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Whitmer names testing exec, ex-Obama official to lead DHHS

LANSING, Mich. (AP) — An executive with the nonprofit that owns the SAT will lead the largest department in Michigan government.

Robert Gordon was named director of the Department of Health and Human Services by Democratic Gov. Gretchen Whitmer Thursday. He’s senior vice president of finance and global strategy for The College Board.

He previously worked in the Obama administration, in the Education Department and Office of Management and Budget. He also clerked for Supreme Court Justice Ruth Bader Ginsburg.

Gordon, who has a bachelor’s degree from Harvard University and a law degree from Yale University, starts Monday and will make $175,000 annually.

Whitmer says Gordon brings a “unique set” of skills and will work to improve public health and deliver essential services to residents. The appointment stands unless rejected by the Republican-controlled Senate.


Freeway closed after human waste spills from truck

ERIE TOWNSHIP, Mich. (AP) — A freeway in southeastern Michigan just north of the state line with Ohio has been closed after a truck hauling human waste rolled over and spilled its contents along the roadway.

The crash happened about 9:40 a.m. Thursday on northbound Interstate 75 near Monroe County’s Erie Township.

The Detroit Free Press reports that Michigan State Police Sgt. Rod Goss said the spill initially was “reported as tar, then it was reported as human waste.”

Crews have been called in to clean up the mess.

One of the freeway’s three lanes had been reopened by noon.


Judge erases convictions of 2 men after years in prison

DETROIT (AP) — A man who spent more than 20 years in prison cried as a judge erased his conviction for sexually assaulting a child.

Kevin Lackey publicly thanked his family for “never giving up” on him and believing in his innocence. The Wayne County prosecutor’s office asked that his 1993 conviction be thrown out after concluding it was based on unreliable evidence from a police tracking dog.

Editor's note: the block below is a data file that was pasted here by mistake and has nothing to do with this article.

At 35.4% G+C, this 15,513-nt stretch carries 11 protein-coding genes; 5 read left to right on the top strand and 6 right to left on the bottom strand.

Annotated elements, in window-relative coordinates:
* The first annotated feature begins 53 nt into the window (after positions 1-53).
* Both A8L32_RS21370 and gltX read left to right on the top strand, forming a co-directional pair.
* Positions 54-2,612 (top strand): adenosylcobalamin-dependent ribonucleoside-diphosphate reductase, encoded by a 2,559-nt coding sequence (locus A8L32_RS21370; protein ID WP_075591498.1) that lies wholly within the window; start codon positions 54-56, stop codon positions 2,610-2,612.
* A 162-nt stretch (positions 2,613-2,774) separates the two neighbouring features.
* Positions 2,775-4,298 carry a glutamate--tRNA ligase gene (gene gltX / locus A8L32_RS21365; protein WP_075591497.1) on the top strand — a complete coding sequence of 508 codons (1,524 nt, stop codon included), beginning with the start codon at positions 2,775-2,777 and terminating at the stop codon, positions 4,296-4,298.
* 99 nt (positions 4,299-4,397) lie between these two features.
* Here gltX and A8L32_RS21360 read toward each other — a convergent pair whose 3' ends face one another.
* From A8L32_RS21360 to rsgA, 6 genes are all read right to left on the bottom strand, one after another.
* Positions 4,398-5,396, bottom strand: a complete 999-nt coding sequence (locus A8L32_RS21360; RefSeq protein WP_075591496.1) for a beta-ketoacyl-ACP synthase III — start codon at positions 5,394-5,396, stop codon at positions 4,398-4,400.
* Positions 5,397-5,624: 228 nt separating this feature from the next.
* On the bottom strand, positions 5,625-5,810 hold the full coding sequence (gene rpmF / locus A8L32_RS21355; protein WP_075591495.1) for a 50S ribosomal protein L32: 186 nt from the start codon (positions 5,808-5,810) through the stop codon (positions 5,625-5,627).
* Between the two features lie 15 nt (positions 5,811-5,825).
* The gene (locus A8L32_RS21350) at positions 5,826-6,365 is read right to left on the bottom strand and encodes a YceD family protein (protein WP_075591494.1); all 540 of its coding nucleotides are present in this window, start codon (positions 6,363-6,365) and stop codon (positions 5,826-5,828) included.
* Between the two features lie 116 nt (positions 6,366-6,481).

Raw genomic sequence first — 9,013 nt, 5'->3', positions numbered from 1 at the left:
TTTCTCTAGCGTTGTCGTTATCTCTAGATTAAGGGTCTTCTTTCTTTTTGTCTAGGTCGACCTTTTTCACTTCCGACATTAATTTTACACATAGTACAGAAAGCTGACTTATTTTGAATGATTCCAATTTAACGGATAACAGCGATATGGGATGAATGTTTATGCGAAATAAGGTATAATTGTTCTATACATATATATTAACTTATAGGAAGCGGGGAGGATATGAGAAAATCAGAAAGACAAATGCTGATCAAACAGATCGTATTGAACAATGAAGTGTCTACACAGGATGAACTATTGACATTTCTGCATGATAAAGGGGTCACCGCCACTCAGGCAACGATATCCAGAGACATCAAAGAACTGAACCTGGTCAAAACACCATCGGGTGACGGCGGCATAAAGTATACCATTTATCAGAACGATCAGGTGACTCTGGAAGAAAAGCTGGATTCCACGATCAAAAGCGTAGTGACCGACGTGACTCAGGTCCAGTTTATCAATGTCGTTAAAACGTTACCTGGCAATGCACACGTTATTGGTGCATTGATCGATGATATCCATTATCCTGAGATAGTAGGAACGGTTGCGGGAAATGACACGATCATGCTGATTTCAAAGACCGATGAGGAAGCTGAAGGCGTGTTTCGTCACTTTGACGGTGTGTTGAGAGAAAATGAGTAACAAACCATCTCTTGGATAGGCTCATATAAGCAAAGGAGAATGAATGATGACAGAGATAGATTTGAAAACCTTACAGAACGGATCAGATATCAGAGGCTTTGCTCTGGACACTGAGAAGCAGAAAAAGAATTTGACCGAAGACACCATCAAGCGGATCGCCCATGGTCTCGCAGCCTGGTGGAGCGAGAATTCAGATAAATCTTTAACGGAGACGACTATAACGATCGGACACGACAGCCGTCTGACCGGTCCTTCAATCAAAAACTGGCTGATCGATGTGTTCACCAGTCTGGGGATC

A judge on Thursday also threw out the second-degree murder conviction of Michael Powels, who has been in prison since 2008. Prosecutors say a key witness gave false testimony.

Lackey was released from prison in 2014. Lackey and Powels could be eligible for compensation from the state.

Separately, prosecutors say Lackey faces gun and assault charges in a new case. His lawyer couldn’t immediately comment.


Ford to shake up European business, cut jobs

FRANKFURT, Germany (AP) — Ford Motor Co. says it is cutting jobs in Europe in a wide-ranging restructuring as it focuses on its most profitable models and shifts production towards electric cars.

In a statement, the company said Thursday that “structural cost improvements will be supported by a reduction of surplus labor,” both hourly and salaried.

The Dearborn, Michigan-based company didn’t reveal how many jobs would be cut and said reductions would be achieved as far as possible through voluntary departures negotiated with unions and employee representatives.

The move follows plans announced last year to reduce white-collar jobs across the company’s global business.


Breach exposes some Michigan patients’ personal information

MEMPHIS, Mich. (AP) — Officials say a security breach at a Michigan provider of HIV/AIDS care services and substance abuse treatment has compromised some patients’ personal and medical information.

Sacred Heart Rehabilitation Center says a “limited number of patients” were notified about the breach linked to a phishing scheme that affected an employee’s email account last April. The organization says affected information included Social Security numbers, full names and addresses.

Letters were recently sent to affected patients.

Those with Social Security numbers that were compromised are being offered free credit monitoring and identity theft-restoration services. Sacred Heart says it’s working to ensure that a similar breach doesn’t happen in the future by adding more employee training and security measures.


Missing snowmobiler found dead in Michigan’s Upper Peninsula

(Information from: WLUC-TV,